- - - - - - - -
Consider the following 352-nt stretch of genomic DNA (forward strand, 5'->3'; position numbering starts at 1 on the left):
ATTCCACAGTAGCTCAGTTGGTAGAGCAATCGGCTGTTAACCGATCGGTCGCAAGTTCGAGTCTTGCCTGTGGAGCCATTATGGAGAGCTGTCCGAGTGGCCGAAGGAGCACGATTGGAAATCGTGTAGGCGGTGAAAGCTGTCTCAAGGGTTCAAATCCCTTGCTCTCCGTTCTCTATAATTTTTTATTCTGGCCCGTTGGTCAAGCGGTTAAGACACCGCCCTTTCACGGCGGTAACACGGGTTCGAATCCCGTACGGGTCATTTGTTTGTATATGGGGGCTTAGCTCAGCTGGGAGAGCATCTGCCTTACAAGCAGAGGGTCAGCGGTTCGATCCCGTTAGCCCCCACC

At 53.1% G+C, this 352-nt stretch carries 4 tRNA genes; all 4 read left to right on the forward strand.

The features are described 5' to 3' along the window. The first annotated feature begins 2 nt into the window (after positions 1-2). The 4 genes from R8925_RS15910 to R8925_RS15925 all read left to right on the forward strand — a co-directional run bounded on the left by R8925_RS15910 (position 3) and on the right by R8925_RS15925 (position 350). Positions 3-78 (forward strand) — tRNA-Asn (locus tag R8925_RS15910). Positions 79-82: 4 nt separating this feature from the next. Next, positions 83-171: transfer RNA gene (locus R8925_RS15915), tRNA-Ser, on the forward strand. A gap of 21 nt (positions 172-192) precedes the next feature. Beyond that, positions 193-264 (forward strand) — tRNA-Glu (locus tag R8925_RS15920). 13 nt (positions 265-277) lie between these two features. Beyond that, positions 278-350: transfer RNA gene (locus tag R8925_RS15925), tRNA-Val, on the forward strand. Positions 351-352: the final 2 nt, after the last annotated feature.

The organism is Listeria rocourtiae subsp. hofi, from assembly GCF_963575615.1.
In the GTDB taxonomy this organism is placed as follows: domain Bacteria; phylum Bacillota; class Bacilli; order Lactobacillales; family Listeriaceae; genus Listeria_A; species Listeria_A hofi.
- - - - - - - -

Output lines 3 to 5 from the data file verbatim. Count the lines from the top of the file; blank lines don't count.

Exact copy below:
At 53.1% G+C, this 352-nt stretch carries 4 tRNA genes; all 4 read left to right on the forward strand.

The features are described 5' to 3' along the window. The first annotated feature begins 2 nt into the window (after positions 1-2). The 4 genes from R8925_RS15910 to R8925_RS15925 all read left to right on the forward strand — a co-directional run bounded on the left by R8925_RS15910 (position 3) and on the right by R8925_RS15925 (position 350). Positions 3-78 (forward strand) — tRNA-Asn (locus tag R8925_RS15910). Positions 79-82: 4 nt separating this feature from the next. Next, positions 83-171: transfer RNA gene (locus R8925_RS15915), tRNA-Ser, on the forward strand. A gap of 21 nt (positions 172-192) precedes the next feature. Beyond that, positions 193-264 (forward strand) — tRNA-Glu (locus tag R8925_RS15920). 13 nt (positions 265-277) lie between these two features. Beyond that, positions 278-350: transfer RNA gene (locus tag R8925_RS15925), tRNA-Val, on the forward strand. Positions 351-352: the final 2 nt, after the last annotated feature.

The organism is Listeria rocourtiae subsp. hofi, from assembly GCF_963575615.1.